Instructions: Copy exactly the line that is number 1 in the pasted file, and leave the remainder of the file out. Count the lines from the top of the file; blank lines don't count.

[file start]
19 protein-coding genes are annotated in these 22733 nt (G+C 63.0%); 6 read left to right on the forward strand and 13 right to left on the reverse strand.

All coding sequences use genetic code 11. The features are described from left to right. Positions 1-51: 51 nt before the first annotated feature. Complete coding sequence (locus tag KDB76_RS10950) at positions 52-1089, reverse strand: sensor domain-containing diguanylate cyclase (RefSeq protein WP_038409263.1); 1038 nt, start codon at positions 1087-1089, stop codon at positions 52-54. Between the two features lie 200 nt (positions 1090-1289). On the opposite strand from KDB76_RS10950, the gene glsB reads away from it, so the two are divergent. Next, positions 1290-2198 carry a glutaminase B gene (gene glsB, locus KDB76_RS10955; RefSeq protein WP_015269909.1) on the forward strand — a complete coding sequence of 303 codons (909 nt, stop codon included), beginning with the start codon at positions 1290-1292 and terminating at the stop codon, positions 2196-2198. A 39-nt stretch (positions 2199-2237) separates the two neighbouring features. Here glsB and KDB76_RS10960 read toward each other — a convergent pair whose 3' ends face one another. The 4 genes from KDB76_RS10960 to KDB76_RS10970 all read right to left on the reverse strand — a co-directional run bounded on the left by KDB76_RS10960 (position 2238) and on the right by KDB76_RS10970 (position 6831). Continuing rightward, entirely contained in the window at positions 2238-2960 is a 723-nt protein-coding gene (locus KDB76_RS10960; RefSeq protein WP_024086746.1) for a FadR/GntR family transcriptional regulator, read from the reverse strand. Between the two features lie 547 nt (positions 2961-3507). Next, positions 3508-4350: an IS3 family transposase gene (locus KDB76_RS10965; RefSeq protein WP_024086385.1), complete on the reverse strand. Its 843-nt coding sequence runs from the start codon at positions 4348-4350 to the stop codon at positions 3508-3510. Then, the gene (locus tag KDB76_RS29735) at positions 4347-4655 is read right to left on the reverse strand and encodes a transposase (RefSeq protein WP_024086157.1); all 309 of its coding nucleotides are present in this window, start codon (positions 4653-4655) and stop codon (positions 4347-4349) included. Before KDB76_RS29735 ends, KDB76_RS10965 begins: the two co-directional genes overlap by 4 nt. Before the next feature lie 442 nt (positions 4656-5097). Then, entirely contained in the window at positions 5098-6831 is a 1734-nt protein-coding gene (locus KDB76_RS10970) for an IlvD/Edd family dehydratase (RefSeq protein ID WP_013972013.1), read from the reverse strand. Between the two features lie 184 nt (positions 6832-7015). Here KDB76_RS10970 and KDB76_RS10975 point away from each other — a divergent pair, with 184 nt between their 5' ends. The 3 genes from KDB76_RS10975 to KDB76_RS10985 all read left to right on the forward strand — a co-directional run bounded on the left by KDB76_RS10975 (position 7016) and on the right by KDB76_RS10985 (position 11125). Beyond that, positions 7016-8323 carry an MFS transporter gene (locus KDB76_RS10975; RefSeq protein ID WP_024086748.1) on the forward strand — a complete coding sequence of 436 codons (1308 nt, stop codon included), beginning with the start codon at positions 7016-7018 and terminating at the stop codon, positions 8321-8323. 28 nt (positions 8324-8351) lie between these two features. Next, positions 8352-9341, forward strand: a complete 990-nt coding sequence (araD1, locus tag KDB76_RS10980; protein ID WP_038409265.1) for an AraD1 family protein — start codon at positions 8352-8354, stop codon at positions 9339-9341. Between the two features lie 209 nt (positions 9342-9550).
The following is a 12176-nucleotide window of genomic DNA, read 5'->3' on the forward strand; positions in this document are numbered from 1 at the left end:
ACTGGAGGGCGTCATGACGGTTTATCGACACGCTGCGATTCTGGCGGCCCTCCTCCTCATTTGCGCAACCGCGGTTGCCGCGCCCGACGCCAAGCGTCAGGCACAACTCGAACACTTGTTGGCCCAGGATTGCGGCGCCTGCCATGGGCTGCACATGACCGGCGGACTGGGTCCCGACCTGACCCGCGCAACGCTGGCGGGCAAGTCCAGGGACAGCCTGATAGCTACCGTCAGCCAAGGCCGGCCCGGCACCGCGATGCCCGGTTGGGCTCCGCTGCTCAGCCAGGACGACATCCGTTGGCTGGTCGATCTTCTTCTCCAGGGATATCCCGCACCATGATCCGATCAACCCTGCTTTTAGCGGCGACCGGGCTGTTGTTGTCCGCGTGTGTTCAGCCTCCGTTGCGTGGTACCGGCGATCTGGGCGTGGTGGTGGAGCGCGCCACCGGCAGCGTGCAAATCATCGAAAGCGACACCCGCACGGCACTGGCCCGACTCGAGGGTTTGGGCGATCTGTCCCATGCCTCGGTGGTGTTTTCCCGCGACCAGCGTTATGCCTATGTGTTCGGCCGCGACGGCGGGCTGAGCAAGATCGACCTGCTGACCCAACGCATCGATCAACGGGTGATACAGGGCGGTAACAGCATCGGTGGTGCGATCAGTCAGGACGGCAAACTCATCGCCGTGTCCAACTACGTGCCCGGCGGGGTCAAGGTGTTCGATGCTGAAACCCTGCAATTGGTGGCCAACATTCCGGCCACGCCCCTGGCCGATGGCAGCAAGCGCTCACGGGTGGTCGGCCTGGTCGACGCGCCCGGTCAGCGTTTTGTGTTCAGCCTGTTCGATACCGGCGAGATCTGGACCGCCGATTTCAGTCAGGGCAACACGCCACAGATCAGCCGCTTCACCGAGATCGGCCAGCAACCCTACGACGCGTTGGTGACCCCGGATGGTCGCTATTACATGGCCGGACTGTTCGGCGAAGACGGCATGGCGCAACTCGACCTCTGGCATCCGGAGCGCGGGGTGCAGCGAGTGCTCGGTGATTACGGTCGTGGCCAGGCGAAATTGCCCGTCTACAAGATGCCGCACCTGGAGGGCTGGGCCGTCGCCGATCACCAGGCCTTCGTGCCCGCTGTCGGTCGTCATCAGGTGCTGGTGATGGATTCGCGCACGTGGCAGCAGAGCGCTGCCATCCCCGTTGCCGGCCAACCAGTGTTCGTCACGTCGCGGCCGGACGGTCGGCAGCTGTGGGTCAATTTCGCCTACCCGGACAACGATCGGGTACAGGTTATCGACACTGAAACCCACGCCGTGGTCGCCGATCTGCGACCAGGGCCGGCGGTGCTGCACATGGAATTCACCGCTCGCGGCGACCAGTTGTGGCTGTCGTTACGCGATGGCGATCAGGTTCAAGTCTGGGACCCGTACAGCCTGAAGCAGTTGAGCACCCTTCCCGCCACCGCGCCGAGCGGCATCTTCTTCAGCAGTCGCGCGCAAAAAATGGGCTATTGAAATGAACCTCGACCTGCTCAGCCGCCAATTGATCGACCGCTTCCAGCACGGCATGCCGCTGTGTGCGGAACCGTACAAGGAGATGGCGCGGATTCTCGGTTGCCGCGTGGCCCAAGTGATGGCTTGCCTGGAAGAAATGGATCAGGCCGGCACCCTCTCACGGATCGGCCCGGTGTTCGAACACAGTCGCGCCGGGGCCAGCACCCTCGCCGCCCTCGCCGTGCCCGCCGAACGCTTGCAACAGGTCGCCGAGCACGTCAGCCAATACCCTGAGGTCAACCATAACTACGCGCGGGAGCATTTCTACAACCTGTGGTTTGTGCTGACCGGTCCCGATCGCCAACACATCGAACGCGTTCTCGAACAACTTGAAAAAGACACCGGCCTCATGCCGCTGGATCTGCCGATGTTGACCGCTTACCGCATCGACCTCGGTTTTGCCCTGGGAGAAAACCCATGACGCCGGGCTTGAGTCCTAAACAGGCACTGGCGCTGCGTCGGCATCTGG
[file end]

19 protein-coding genes are annotated in these 22733 nt (G+C 63.0%); 6 read left to right on the forward strand and 13 right to left on the reverse strand.